When Serena shared the Budapest Marathon event on her Facebook I got super-excited. Coincidently, it was held a day before my mother’s birthday.  I felt I had to run in Budapest during its biggest running festival (with family walk, runs from 500 m till Marathon) on the 6-7 October weekend. What can be nicer than a long weekend with family celebration and my first major run in the city I was living for 33 years? After all I was not a runner, not even a jogger but a lazy chap during most of my life. I could only recall a 11 km running event back in 1995, where I had to walk the final kilometres, and a Marathon relay for 6 a few years later. I was tempted only once, in 2007, to run the major Budapest Half-Marathon, advertised as an “achievable target for everyone”. I meant it too literally. Just two months before the race  I started with 10 km runs out of the blue at a time when my sport consisted of 1-2 fitness or swimming sessions  per week. With this fatal mistake my adventure unsurprisingly ended with a strong pain and limping in just three weeks. The newly purchased running shoes ended in the wardrobe and I started to run again just last November on the week of the Basler Stadtlauf. One week later I was at the start of the Allschwiler Klausenlauf after which I decided to give another try to the Half-Marathon. In March the almost forgotten dream became true. From that day on I could not stop, and participated at several running events.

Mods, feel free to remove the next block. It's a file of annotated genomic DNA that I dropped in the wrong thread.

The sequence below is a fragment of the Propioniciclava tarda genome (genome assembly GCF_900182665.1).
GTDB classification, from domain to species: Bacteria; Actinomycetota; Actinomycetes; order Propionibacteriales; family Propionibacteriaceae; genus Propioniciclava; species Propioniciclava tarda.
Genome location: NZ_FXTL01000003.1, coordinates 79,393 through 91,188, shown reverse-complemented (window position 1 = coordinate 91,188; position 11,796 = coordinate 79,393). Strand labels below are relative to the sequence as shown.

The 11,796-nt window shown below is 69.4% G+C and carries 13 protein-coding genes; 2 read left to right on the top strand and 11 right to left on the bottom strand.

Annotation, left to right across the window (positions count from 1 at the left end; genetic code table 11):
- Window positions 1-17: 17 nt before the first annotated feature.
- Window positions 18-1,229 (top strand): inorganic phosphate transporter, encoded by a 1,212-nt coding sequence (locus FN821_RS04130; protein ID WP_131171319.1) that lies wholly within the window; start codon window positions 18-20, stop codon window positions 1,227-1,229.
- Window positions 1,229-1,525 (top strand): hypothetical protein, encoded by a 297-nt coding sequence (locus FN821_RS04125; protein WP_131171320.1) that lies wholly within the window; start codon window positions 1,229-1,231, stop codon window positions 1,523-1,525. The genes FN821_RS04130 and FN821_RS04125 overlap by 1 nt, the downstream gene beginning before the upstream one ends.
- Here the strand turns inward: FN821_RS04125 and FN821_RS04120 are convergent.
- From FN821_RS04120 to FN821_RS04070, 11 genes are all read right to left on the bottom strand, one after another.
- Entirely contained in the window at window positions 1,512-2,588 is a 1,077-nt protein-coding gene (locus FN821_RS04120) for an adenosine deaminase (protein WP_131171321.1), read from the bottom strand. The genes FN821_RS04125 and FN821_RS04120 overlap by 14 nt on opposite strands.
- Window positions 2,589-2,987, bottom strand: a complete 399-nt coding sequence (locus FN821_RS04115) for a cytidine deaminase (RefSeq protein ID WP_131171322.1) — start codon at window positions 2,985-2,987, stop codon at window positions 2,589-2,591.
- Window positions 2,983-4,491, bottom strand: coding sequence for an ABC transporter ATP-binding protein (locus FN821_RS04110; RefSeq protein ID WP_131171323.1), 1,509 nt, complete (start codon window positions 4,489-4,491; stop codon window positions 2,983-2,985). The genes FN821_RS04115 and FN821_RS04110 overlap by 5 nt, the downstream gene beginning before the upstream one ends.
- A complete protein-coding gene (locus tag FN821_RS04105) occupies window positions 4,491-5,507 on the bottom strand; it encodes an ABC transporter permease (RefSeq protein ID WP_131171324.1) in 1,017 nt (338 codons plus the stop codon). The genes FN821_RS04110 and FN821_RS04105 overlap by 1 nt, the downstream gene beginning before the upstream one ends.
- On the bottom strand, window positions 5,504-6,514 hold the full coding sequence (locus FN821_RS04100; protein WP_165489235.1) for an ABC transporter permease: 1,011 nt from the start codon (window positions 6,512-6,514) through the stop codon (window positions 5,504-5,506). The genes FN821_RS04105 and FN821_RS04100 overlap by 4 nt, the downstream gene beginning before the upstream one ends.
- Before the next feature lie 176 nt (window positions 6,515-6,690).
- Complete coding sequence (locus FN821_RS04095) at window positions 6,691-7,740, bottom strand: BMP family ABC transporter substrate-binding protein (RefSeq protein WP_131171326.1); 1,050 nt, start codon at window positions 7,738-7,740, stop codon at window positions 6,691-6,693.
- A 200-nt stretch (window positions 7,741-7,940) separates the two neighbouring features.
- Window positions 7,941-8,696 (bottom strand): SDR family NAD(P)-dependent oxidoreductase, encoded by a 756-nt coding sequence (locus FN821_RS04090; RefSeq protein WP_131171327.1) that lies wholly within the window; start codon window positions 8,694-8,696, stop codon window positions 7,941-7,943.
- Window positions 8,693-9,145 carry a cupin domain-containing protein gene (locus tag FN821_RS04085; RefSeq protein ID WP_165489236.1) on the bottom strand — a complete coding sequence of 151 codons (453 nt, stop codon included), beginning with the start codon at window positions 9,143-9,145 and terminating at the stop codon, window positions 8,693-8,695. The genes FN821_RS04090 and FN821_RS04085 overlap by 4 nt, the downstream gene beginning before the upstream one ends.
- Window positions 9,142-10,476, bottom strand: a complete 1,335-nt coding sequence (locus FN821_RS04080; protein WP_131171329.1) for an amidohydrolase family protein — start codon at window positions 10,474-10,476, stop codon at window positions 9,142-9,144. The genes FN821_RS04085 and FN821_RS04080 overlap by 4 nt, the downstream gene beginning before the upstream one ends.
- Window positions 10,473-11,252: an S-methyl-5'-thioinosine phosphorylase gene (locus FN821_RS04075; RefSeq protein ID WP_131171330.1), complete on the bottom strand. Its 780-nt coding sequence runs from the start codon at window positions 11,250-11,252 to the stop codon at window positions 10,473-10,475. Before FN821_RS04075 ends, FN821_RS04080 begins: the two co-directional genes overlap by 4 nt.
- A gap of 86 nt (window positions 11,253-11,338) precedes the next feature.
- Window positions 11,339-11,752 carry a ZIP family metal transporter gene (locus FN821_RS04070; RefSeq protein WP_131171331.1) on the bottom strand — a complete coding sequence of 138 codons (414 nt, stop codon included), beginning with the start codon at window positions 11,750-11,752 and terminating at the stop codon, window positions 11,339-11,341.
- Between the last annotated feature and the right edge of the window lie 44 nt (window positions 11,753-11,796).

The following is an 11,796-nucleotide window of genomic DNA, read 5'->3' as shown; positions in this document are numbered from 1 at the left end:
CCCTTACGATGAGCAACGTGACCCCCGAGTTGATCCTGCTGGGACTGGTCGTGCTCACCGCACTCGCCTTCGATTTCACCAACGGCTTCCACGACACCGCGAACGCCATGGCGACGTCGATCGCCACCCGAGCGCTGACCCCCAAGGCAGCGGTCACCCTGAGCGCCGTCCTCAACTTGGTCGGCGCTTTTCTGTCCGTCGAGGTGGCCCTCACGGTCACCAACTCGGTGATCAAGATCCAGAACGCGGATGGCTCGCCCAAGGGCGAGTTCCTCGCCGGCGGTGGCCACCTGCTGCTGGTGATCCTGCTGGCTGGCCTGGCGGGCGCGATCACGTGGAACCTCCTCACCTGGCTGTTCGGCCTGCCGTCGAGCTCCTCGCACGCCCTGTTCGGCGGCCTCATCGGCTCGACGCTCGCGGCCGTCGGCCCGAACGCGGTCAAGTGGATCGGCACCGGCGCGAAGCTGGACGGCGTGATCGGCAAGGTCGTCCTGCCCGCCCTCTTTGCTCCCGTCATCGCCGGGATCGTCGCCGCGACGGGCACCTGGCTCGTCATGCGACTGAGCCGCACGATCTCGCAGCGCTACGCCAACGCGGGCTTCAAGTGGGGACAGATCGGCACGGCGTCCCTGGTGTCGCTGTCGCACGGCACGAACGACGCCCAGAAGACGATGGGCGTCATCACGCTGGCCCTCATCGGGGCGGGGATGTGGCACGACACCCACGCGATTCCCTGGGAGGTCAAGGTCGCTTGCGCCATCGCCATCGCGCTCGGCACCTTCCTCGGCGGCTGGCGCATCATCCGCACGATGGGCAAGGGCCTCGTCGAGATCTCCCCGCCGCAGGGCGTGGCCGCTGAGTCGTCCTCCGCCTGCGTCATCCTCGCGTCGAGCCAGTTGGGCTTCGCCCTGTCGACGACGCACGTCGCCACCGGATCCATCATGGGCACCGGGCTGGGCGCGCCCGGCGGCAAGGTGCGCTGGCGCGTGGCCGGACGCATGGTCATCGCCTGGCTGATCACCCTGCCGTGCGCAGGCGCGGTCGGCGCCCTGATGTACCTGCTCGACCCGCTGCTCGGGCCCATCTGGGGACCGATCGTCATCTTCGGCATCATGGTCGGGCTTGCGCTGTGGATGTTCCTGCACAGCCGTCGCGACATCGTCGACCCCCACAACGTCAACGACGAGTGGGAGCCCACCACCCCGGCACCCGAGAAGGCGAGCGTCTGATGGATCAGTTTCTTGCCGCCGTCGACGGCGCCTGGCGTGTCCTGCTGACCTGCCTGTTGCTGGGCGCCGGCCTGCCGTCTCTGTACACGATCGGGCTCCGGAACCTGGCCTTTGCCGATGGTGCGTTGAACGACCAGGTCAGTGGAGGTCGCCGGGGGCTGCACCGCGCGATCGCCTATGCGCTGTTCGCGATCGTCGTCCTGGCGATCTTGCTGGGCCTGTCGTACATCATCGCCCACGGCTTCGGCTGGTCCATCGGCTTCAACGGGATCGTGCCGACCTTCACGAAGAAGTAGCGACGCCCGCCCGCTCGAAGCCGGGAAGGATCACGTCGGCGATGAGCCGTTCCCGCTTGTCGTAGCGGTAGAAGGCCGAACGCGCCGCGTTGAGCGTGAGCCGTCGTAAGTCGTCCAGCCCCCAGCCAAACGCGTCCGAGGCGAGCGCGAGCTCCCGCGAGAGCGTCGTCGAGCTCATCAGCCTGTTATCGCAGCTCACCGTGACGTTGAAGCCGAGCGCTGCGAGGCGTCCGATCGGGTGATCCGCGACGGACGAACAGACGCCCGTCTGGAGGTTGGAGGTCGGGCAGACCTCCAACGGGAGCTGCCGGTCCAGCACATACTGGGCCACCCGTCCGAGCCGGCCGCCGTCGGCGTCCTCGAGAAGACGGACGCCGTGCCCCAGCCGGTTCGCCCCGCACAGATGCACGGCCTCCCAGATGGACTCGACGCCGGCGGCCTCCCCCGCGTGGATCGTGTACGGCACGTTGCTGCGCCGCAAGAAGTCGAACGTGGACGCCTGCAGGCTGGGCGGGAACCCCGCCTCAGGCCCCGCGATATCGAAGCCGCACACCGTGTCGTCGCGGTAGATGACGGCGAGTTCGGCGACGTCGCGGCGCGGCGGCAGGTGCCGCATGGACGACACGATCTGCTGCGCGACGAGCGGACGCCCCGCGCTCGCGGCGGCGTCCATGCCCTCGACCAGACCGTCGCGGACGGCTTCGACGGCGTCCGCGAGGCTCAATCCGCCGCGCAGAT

I initially planned to enter the 30 km race in Budapest as a training on my route to the Valencia Marathon. That 30 km is quite unique as the runners enter the Marathon course at 12.2 km, one by one, based on their planned pace, joining  the Marathon runners with similar pace. However, when Fumi talked to me about his own family gathering in Budapest and asked me whether I would like to run with him, I was thrilled by the idea. I knew that he was a nice modest, and fast runner, and he knew that my 1:27:41 HM PB from was far from his sub 1:20 HM PB.

 

The weeks leading up to the big day